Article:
As soon as I've heard from the winners of my other auctions, I'll put up my squee post about livelongnmarry. *dances*
fodirteg and lalaith_niniel were good enough to beta this chapter (and all of GSM, for good measure, bless them). Did you miss Chapter Thirty-Nine?
Complete header information may be found in Part One. You may find all parts of this story by clicking the Getting Severus Married tag.
"Blaise, there's nothing more you can do here. You'd best be getting back to Snape Manor," Hermione said, as the two of them sat alone in Neville's kitchen.
"I'm sorry to leave you."
"It won't be for long, and anyway, I'm relieved. I don't like to think about how Terry's mismanaged things at the Novitiate while we've been away."
Hermione smirked. "Idiot," she murmured, affectionately tracing Blaise's brow with one hand.
"Auror Boot," Blaise repeated, setting his jaw.
Hermione sighed to see it and replied, "Auror Boot."
"I don't think that it's a good idea for you to be returning to the Novitiate. You're supposed to be closeted with an ailing relative."
"Professor Dumbledore didn't think it would be a problem for me to look in on things, and I'll need to tell Boot about my 'relative' to explain why I'm not at Snape Manor, just in case anyone might think to check. It'll be fine. I'll come right back here after I gather some of my belongings and see how the new trainees are getting on, I promise."
"Are you taking Morgan with you?" Blaise asked, frowning.
"No. He left while you were napping."
"So Master Moody couldn't object?"
"Actually, Master Moody seems to have changed his mind about his grandson's profession. Laura talked to him."
"Laura changed Moody's mind?" Blaise asked, raising his eyebrows. "Amazing."
"She is. From what little I overheard, I gather she was urging him to accept that Morgan needed to find his calling in life."
"His purpose in life. Muggles, particularly Muggles who enter religious orders, refer to their professions as their callings."
"And that did it? Interesting. Who knew the man had a heart?"
"Morgan's the only family he has left. I think I understand his objections to his grandson becoming an Auror."
"You're very understanding," Blaise agreed, pulling Hermione up into his arms and kissing her soundly.
"Mmm, lovely—but you need to go now. It's already five o'clock, and you've the Guess the Future readings after dinner."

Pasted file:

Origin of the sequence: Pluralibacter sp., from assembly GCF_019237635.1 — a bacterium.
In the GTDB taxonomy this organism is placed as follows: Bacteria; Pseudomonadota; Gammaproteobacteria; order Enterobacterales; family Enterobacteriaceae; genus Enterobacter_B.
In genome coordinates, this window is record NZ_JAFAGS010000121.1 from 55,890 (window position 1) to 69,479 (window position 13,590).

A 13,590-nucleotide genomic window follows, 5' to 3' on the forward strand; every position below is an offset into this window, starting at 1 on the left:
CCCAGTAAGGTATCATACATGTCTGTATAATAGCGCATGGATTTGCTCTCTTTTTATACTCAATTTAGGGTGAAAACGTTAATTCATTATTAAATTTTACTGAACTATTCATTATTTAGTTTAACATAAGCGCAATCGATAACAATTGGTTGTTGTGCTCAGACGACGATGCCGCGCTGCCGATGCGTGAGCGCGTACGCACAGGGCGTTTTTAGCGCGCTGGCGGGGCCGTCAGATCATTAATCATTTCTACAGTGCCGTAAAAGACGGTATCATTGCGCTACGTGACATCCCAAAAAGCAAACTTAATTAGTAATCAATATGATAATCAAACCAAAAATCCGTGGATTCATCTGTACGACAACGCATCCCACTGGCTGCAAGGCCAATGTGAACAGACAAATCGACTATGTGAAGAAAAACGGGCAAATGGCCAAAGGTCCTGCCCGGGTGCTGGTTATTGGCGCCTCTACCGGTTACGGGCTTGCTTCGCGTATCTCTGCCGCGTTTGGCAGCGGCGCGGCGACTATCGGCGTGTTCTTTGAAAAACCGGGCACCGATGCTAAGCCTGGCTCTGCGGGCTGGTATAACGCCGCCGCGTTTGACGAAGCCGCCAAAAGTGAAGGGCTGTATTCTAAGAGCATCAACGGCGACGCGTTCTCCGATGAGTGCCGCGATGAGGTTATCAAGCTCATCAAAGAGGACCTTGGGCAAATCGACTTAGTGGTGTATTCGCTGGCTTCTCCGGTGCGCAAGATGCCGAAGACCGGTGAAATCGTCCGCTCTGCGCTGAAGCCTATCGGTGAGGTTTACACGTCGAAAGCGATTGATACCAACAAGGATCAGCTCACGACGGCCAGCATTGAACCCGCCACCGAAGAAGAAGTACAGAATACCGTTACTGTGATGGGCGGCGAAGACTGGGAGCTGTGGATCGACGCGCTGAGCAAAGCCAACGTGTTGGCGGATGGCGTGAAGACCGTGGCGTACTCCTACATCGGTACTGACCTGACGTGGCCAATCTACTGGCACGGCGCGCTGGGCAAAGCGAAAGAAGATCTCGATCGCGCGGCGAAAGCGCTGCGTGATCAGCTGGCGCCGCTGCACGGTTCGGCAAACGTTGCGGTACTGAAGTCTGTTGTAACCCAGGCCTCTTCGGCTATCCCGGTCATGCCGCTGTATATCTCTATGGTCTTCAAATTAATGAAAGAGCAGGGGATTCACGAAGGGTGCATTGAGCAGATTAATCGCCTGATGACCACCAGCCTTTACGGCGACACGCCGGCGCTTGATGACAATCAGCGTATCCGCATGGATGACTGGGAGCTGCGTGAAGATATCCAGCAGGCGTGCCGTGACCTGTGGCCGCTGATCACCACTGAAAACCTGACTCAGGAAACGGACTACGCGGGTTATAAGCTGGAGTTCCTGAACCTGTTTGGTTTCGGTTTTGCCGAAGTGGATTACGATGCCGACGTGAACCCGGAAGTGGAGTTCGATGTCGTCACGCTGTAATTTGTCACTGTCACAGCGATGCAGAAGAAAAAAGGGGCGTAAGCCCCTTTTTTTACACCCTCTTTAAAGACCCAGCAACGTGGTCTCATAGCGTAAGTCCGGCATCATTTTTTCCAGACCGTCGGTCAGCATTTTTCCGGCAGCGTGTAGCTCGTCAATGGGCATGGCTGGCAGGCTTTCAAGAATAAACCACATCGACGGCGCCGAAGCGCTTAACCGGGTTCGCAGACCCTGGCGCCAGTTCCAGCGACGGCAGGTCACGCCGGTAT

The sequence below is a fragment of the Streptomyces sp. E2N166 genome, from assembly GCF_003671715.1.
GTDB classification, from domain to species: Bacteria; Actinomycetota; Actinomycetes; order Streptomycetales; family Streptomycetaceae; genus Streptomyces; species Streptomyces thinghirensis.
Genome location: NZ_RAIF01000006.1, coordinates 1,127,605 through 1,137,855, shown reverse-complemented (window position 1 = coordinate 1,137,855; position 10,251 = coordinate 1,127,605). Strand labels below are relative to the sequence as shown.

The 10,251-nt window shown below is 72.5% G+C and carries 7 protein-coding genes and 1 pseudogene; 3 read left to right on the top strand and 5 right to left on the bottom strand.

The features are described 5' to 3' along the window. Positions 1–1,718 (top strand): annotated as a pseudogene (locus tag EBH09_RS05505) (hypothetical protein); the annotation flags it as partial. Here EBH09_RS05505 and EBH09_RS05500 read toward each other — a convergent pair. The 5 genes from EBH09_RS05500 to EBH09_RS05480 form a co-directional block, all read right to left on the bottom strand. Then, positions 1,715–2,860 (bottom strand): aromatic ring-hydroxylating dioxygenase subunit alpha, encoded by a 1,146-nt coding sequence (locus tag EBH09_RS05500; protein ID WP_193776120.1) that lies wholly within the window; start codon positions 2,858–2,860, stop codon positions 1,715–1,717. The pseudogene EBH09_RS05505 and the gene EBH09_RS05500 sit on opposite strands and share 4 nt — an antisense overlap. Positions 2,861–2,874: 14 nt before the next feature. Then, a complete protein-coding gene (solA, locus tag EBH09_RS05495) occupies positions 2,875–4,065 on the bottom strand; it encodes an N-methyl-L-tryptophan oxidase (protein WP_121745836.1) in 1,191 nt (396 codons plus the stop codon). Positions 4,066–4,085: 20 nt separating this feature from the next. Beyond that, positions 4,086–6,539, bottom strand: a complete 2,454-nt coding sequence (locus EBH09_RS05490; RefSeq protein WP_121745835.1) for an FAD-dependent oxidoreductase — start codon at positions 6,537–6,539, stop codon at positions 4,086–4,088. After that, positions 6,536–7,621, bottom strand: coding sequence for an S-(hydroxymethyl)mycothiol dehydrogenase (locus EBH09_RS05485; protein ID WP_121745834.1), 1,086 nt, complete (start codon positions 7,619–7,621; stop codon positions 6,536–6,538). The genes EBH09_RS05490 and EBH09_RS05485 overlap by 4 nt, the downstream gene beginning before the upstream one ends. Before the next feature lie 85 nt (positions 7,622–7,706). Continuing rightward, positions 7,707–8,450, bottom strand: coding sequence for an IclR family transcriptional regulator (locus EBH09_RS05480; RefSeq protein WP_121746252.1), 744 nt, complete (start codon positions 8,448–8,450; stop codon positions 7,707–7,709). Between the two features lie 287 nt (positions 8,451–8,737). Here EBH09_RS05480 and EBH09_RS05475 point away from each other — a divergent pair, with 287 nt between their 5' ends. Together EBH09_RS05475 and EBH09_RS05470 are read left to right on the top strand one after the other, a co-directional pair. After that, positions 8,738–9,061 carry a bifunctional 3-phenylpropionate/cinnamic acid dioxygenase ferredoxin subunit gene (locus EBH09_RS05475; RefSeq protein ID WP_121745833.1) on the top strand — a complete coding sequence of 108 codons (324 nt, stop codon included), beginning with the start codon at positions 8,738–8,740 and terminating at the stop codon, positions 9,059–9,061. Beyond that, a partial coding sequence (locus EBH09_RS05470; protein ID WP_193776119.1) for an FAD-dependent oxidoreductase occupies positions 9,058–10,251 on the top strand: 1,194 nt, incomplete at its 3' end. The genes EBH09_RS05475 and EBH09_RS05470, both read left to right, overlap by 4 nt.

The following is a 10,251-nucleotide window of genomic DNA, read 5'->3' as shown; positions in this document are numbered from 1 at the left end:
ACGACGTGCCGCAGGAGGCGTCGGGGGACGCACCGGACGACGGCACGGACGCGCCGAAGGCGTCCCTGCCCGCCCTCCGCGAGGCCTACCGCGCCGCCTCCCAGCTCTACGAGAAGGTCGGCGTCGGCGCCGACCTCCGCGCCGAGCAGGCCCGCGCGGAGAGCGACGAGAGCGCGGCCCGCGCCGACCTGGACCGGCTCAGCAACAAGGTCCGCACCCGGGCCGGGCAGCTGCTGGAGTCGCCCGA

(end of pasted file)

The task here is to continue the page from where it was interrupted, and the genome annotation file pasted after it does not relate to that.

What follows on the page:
"And Severus to face. I'm not looking forward to that, either. He'll never forgive me for not killing Malfoy."
Hermione's smile faltered. "I know. He'll be furious, but . . . at least there will be too many people at the manor for him to make a scene."
"Don't you believe—"
"Pardon me," Spellen Spurlock interrupted, as he opened the cellar door, "but is there anything to eat?"
Hermione quickly removed her arms from around Blaise and jammed her hands into her pockets, while Blaise drew himself up and smirked at her.
"Oh! Good morning, sir. I was just about to bring something down to you."
"Forgive me for startling you, and there's no need for you to wait on me and Auror Tonks. If you'd just point me in the direction of the lavatory, I'd be happy to take something down for us after I freshen up."
"How's Tonks?" Blaise asked, reluctantly moving towards the outer door.
"Upset, and I'm certain she shouldn't be down there alone. That man is her kin."
"You're not suggesting that—"
"I'm not suggesting anything, Auror Zabini. It's just that I think she might be feeling a bit unsettled about having to see her uncle in his current condition."
"That's one way of putting it, I suppose. I'd like to stay and keep her company, but—"
"It's fine, Blaise," Hermione told him, favouring him with a bright smile. "I'll take dinner down to Tonks and talk to her while Spellcraftre Spurlock freshens up—the loo's the second door on the right down the corridor, sir."
"Thank you," Spurlock replied, leaving the room.
"I'll miss you, love."
"I already miss you," Hermione said softly, opening the cupboard to remove two plates.
Taking a deep breath to steady herself as she stepped through the wards to face Tonks, Hermione asked, "Are you hungry?"
Tonks began to speak as if in the middle of some other conversation. "This murdering bastard should be dead. Why are we protecting him?"
"Because Albus Dumbledore trusts us to, that's why," Hermione said mildly, setting the plates down and taking a chair next to Tonks.
"I thought Kings was taking the piss when he told me I was in charge of removing Lucius from St Mungo's. 'Threats against his life'—why should we care about those?"